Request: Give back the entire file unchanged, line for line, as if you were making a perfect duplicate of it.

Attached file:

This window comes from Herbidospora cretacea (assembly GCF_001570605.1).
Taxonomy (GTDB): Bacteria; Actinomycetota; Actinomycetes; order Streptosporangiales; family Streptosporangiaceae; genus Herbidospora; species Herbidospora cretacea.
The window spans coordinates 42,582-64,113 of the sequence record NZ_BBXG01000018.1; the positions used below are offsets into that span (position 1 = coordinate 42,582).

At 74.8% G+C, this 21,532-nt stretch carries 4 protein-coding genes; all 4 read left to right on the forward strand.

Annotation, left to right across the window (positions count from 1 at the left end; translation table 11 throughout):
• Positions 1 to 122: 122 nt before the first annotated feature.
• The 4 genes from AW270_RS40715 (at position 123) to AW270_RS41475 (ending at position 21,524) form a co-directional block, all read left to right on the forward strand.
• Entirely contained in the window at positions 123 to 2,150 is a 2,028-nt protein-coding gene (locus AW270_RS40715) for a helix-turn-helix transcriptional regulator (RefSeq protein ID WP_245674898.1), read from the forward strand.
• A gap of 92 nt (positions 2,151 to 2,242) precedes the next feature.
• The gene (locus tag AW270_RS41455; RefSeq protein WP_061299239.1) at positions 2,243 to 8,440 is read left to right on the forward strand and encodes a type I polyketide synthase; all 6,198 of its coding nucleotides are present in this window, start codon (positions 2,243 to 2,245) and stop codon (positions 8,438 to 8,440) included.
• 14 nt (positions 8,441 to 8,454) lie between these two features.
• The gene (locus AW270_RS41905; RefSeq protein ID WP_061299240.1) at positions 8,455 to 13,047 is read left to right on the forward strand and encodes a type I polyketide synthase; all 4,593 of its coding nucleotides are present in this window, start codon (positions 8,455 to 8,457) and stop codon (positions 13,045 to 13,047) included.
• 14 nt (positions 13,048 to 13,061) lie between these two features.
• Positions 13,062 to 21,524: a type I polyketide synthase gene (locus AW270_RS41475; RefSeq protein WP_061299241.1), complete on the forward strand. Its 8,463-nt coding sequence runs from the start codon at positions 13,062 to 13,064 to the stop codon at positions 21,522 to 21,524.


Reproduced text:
This window comes from Herbidospora cretacea (assembly GCF_001570605.1).
Taxonomy (GTDB): Bacteria; Actinomycetota; Actinomycetes; order Streptosporangiales; family Streptosporangiaceae; genus Herbidospora; species Herbidospora cretacea.
The window spans coordinates 42,582-64,113 of the sequence record NZ_BBXG01000018.1; the positions used below are offsets into that span (position 1 = coordinate 42,582).

At 74.8% G+C, this 21,532-nt stretch carries 4 protein-coding genes; all 4 read left to right on the forward strand.

Annotation, left to right across the window (positions count from 1 at the left end; translation table 11 throughout):
• Positions 1 to 122: 122 nt before the first annotated feature.
• The 4 genes from AW270_RS40715 (at position 123) to AW270_RS41475 (ending at position 21,524) form a co-directional block, all read left to right on the forward strand.
• Entirely contained in the window at positions 123 to 2,150 is a 2,028-nt protein-coding gene (locus AW270_RS40715) for a helix-turn-helix transcriptional regulator (RefSeq protein ID WP_245674898.1), read from the forward strand.
• A gap of 92 nt (positions 2,151 to 2,242) precedes the next feature.
• The gene (locus tag AW270_RS41455; RefSeq protein WP_061299239.1) at positions 2,243 to 8,440 is read left to right on the forward strand and encodes a type I polyketide synthase; all 6,198 of its coding nucleotides are present in this window, start codon (positions 2,243 to 2,245) and stop codon (positions 8,438 to 8,440) included.
• 14 nt (positions 8,441 to 8,454) lie between these two features.
• The gene (locus AW270_RS41905; RefSeq protein ID WP_061299240.1) at positions 8,455 to 13,047 is read left to right on the forward strand and encodes a type I polyketide synthase; all 4,593 of its coding nucleotides are present in this window, start codon (positions 8,455 to 8,457) and stop codon (positions 13,045 to 13,047) included.
• 14 nt (positions 13,048 to 13,061) lie between these two features.
• Positions 13,062 to 21,524: a type I polyketide synthase gene (locus AW270_RS41475; RefSeq protein WP_061299241.1), complete on the forward strand. Its 8,463-nt coding sequence runs from the start codon at positions 13,062 to 13,064 to the stop codon at positions 21,522 to 21,524.